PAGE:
Until a few years ago, elite Colorado track and field athlete Annie Kunz used to feel fatigued — even during her warmups. And then there was the constant hunger: Sometimes her stomach would growl in the middle of practice. She felt like she was always thinking about food, always restricting what she ate, avoiding whole categories — such as carbohydrates — completely, because she thought they were unhealthy. Add to that awful, debilitating cramps when she got her period. Kunz, who is representing the U.S. Olympic team in the women’s heptathlon this week in Tokyo, just didn’t feel like she was performing at her best much of the time.
Any of the above could be signals of an underlying health problem and could also affect her performance. But Kunz says she rarely, if ever, discussed these issues with her coaches. They’ve almost always been men, Kunz says, many of whom just weren’t used to broaching topics such as weight, hormones and menstrual cycles with their female athletes.
Kunz moved to California after graduating from college in 2016 to focus on preparing for the Olympic heptathlon — a competition with seven events that requires strength, speed and a heaping amount of all-around athleticism. She sought out advice to improve her health and performance and learned that recent research on females in sports has yielded insights that could help.
In 2018 she worked with someone well-versed in that research who helped her focus on getting enough calories as opposed to restricting what she ate and encouraged her to track her menstrual cycle, along with its impact on her performance, mood and energy level.
As Kunz gained more knowledge about what works best for female athletes, she also made sure to be more open about her cycle with her current coach. She and her coach have also shifted Kunz’s physical focus — from getting leaner to getting stronger.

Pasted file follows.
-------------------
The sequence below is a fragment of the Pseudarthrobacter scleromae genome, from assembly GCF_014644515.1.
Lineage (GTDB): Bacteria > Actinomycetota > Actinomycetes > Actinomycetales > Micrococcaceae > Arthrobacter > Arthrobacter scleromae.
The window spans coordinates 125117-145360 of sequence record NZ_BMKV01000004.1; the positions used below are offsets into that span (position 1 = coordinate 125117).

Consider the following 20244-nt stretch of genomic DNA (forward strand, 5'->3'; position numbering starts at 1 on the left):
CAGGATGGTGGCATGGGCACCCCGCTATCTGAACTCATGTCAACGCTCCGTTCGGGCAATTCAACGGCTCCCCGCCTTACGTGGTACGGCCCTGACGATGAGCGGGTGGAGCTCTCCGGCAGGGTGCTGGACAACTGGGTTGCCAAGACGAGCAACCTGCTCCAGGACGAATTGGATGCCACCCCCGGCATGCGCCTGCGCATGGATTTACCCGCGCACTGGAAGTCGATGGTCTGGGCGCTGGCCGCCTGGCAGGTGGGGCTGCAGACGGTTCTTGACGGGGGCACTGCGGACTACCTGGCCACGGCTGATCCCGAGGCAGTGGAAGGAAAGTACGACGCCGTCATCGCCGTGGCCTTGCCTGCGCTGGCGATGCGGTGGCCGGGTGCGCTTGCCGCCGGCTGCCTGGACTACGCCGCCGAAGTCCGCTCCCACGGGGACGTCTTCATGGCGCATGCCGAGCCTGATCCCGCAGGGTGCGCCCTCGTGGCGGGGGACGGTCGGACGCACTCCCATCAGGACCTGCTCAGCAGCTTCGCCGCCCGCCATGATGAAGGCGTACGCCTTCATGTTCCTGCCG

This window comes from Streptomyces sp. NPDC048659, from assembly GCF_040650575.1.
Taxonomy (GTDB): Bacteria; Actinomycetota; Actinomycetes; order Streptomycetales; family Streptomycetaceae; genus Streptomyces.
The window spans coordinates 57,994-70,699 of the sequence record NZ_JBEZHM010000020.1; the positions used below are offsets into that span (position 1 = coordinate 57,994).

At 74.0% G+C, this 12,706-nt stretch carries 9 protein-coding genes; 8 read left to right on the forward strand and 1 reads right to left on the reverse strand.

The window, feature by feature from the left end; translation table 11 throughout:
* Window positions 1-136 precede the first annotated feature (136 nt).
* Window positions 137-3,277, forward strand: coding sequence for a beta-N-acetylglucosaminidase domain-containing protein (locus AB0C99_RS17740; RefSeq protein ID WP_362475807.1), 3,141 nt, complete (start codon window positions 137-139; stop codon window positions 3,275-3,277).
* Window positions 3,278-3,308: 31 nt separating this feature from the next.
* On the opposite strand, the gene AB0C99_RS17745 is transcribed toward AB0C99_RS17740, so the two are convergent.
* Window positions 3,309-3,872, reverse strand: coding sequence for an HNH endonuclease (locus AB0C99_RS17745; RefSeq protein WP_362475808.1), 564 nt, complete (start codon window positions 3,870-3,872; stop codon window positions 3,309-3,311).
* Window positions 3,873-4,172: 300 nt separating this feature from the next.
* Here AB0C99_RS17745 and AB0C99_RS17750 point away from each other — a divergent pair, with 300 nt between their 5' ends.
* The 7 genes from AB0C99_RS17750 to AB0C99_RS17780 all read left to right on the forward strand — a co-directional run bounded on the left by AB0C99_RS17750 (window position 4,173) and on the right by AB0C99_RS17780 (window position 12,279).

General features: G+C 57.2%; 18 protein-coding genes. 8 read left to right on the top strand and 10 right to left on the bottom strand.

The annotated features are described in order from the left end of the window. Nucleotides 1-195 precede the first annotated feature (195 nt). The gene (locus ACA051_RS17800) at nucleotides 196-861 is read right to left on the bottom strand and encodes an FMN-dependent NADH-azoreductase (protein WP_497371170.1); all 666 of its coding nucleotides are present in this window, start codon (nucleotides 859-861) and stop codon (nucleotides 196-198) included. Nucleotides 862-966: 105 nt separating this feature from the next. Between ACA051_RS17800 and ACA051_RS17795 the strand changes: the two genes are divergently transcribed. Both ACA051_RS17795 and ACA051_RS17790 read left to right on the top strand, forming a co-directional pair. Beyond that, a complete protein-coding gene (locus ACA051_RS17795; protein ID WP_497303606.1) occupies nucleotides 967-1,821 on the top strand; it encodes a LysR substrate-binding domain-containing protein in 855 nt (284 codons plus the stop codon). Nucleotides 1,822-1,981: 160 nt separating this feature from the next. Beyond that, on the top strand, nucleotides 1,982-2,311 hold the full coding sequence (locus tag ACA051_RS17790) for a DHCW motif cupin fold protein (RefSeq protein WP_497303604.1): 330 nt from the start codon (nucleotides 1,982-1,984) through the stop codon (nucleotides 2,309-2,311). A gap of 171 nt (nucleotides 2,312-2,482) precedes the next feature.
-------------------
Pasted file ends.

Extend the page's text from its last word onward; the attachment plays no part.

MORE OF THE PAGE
“It’s literally just been a world of difference,” Kunz, 28, said before she left for Tokyo and her first Olympic Games. “I never have those days anymore where I’m just dragging to warm up. I come with energy.”
At the Olympic trials in Eugene, Ore., in June, Kunz not only won the heptathlon but posted the fifth-best heptathlon performance of all time — a far cry from her eighth-place finish during the 2016 trials. Building her training regimen around recent findings from sex-specific sports medicine research has made a difference in her performance, she says.
A relatively new field of study
When Dr. Kate Ackerman was in medical school 20 years ago, she’d heard of the term “female athlete triad.” Coined in 1997 by the American College of Sports Medicine, it described the constellation of three disorders — amenorrhea (a lack of menstrual periods), bone-thinning osteoporosis and disordered eating — that is sometimes seen among women athletes. It’s triggered by extreme exercise and low body weight. But other than that descriptive term, Ackerman says, not much sports science research had been published about female athletes. Almost all such research up to that point had focused on males, which meant those findings became the standard.